19 years ago today, in the Atlas mountains of Algeria, seven Trappist monks where kidnapped from their rural monastery. Eventually murdered along with many thousands of Algerians and foreigners in the mid-1990s, the French monks had decided to stay in their African home despite the country's civil war. The story of these men, and the two … Continue reading “The Father of us both”: Fr. Christian’s last testament
Written October 4, 2014. This year’s Eid al-Adha, the Islamic feast of sacrifice[i], comes at a challenging time. Debates over Islam’s true nature rage like the battles fought in the deserts of Iraq and Syria. For many, the only images of Islam today are slender knives, black flags, and hooded faces. For me, these are … Continue reading Reflecting on Rahmah: Thoughts for Eid al-Adha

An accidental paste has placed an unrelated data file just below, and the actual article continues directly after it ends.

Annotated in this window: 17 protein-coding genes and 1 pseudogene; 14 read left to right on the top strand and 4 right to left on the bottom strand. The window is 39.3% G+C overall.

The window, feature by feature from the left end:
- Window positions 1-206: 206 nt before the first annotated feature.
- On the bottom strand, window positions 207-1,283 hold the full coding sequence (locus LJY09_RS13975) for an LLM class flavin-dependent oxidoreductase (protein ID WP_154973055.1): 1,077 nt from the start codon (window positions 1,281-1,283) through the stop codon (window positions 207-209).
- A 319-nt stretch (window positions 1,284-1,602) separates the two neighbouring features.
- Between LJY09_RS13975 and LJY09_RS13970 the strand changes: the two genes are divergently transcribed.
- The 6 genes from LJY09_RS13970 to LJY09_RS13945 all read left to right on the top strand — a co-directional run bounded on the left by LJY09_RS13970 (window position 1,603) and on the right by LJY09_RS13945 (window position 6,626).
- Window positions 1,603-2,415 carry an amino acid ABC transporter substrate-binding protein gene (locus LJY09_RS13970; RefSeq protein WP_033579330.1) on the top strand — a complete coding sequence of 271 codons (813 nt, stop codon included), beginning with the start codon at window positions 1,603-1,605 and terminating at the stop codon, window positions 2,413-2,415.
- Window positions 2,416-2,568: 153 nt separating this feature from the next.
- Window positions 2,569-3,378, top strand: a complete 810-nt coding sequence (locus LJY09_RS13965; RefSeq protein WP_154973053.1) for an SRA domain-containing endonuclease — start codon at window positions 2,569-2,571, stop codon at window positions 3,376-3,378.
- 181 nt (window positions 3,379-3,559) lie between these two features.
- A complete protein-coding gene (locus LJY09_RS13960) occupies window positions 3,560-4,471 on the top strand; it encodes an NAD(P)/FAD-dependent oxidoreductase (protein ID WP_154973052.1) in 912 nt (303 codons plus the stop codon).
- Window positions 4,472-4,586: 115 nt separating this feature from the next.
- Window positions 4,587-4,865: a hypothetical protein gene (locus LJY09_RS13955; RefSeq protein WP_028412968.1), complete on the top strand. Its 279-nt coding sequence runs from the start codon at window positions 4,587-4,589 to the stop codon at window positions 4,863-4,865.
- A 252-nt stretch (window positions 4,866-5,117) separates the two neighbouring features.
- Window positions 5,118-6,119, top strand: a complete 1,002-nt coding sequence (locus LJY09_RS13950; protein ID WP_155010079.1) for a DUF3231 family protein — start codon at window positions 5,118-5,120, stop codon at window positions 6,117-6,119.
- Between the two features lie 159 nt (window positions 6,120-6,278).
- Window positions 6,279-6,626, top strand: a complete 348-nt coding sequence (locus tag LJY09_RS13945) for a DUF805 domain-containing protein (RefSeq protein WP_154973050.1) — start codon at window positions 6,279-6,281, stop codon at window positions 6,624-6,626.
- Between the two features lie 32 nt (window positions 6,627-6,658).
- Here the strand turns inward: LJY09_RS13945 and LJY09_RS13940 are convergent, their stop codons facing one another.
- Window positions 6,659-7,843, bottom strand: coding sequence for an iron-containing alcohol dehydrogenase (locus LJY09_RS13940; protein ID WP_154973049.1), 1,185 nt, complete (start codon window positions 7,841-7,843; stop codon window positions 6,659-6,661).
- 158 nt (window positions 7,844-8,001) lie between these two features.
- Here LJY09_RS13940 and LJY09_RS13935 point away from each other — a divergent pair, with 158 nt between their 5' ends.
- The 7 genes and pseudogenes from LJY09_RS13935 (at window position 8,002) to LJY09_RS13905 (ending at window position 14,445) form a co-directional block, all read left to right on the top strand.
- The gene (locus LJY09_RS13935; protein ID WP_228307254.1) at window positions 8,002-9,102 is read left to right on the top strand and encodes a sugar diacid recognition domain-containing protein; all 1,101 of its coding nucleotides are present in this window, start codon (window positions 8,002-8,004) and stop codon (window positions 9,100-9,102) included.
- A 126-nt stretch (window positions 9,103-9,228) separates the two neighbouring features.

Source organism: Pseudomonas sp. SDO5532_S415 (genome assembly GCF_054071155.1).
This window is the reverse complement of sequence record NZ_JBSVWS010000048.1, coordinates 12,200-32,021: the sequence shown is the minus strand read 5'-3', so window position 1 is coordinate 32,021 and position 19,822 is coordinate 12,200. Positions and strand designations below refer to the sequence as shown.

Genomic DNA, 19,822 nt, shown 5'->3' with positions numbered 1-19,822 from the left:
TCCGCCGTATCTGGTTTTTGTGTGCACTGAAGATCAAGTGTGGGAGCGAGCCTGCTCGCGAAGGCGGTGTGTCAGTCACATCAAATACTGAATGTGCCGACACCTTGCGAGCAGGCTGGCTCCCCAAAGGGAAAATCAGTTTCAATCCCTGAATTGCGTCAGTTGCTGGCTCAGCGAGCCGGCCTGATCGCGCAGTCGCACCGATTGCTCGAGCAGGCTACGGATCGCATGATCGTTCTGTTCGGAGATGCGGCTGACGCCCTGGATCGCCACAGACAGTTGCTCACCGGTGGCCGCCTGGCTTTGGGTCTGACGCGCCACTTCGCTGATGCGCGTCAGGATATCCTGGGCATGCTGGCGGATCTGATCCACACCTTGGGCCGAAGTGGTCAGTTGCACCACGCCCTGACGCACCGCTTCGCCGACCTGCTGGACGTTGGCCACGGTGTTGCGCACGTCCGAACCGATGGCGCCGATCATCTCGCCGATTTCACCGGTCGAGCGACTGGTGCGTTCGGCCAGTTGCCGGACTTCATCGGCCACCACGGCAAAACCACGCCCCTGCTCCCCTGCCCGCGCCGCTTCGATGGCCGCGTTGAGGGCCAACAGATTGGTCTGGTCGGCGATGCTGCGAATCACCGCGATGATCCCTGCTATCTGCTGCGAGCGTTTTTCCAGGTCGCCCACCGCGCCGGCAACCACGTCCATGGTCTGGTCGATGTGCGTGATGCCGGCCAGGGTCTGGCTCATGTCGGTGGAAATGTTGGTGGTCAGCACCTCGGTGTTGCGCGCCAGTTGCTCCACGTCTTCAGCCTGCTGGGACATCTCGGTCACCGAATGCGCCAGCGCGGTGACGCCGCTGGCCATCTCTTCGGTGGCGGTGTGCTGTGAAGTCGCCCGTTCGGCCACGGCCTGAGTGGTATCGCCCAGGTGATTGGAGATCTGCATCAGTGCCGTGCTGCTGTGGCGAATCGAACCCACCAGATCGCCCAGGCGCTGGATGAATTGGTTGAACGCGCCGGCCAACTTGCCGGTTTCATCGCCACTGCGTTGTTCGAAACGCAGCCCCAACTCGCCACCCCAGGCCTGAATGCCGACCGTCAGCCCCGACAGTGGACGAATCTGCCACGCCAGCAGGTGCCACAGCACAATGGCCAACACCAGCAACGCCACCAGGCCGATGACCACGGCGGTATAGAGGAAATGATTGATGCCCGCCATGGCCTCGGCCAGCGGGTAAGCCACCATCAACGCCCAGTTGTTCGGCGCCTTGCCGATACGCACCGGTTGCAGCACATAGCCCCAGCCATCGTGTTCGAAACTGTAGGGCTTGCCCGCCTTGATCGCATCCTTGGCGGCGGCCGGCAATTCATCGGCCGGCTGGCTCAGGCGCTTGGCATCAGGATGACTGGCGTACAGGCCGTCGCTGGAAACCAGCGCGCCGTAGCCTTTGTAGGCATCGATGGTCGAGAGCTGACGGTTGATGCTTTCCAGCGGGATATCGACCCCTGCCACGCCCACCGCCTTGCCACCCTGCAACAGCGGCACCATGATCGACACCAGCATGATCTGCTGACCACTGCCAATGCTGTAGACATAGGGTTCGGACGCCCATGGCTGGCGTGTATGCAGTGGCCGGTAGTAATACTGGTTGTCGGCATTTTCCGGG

“Give and gifts will be given to you; a good measure, packed together, shaken down, and overflowing, will be poured into your lap.”
I don’t know what exactly brought tears to my eyes, but the combination of the beautiful culture and its tragic loss; the foreign sound of bombs and the familiar sound of Shami Arabic; and the human goodness that somehow persists in the midst of evil made a lump rise in my throat. I looked over and noticed that my teacher was fighting back tears, too.
You shouldn’t read this blog post. At least not until you see the film, “Of Gods and Men.” Really, stop now if you intend to watch it and don’t want me to spoil it for you. The movie tells the true story of French monks living in the hills of Algeria during the civil war … Continue reading Christus Paradox: Reflections on “Of Gods and Men”